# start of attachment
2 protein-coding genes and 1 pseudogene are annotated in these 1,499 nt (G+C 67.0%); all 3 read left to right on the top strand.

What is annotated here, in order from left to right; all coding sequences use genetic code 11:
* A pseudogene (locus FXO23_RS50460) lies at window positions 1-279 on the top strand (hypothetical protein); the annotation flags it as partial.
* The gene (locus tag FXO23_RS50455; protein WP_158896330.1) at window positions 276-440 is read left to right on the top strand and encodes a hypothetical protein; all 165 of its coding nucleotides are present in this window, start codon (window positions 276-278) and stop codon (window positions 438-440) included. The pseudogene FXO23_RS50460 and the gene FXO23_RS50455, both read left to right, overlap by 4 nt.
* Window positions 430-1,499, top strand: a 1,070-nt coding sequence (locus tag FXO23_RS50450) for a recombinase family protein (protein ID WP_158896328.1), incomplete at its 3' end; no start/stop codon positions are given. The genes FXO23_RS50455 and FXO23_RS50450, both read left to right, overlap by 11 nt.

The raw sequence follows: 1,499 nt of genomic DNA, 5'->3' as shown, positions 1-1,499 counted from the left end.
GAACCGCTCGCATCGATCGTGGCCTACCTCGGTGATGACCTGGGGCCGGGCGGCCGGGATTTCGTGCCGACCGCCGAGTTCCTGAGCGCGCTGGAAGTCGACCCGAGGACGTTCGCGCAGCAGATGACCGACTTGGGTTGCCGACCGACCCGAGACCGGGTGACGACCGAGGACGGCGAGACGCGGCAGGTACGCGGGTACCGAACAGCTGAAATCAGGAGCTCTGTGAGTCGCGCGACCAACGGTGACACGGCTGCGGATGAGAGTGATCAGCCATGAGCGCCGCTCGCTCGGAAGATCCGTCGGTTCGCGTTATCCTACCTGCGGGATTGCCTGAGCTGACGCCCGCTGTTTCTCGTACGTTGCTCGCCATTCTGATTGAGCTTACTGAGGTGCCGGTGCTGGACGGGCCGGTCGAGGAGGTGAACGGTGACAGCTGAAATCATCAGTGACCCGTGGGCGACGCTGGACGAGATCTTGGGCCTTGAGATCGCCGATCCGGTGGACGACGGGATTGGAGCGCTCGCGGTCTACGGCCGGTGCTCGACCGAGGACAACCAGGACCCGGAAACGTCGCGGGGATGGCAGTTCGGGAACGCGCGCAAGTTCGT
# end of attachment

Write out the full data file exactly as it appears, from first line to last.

2 protein-coding genes and 1 pseudogene are annotated in these 1,499 nt (G+C 67.0%); all 3 read left to right on the top strand.

What is annotated here, in order from left to right; all coding sequences use genetic code 11:
* A pseudogene (locus FXO23_RS50460) lies at window positions 1-279 on the top strand (hypothetical protein); the annotation flags it as partial.
* The gene (locus tag FXO23_RS50455; protein WP_158896330.1) at window positions 276-440 is read left to right on the top strand and encodes a hypothetical protein; all 165 of its coding nucleotides are present in this window, start codon (window positions 276-278) and stop codon (window positions 438-440) included. The pseudogene FXO23_RS50460 and the gene FXO23_RS50455, both read left to right, overlap by 4 nt.
* Window positions 430-1,499, top strand: a 1,070-nt coding sequence (locus tag FXO23_RS50450) for a recombinase family protein (protein ID WP_158896328.1), incomplete at its 3' end; no start/stop codon positions are given. The genes FXO23_RS50455 and FXO23_RS50450, both read left to right, overlap by 11 nt.

The raw sequence follows: 1,499 nt of genomic DNA, 5'->3' as shown, positions 1-1,499 counted from the left end.
GAACCGCTCGCATCGATCGTGGCCTACCTCGGTGATGACCTGGGGCCGGGCGGCCGGGATTTCGTGCCGACCGCCGAGTTCCTGAGCGCGCTGGAAGTCGACCCGAGGACGTTCGCGCAGCAGATGACCGACTTGGGTTGCCGACCGACCCGAGACCGGGTGACGACCGAGGACGGCGAGACGCGGCAGGTACGCGGGTACCGAACAGCTGAAATCAGGAGCTCTGTGAGTCGCGCGACCAACGGTGACACGGCTGCGGATGAGAGTGATCAGCCATGAGCGCCGCTCGCTCGGAAGATCCGTCGGTTCGCGTTATCCTACCTGCGGGATTGCCTGAGCTGACGCCCGCTGTTTCTCGTACGTTGCTCGCCATTCTGATTGAGCTTACTGAGGTGCCGGTGCTGGACGGGCCGGTCGAGGAGGTGAACGGTGACAGCTGAAATCATCAGTGACCCGTGGGCGACGCTGGACGAGATCTTGGGCCTTGAGATCGCCGATCCGGTGGACGACGGGATTGGAGCGCTCGCGGTCTACGGCCGGTGCTCGACCGAGGACAACCAGGACCCGGAAACGTCGCGGGGATGGCAGTTCGGGAACGCGCGCAAGTTCGT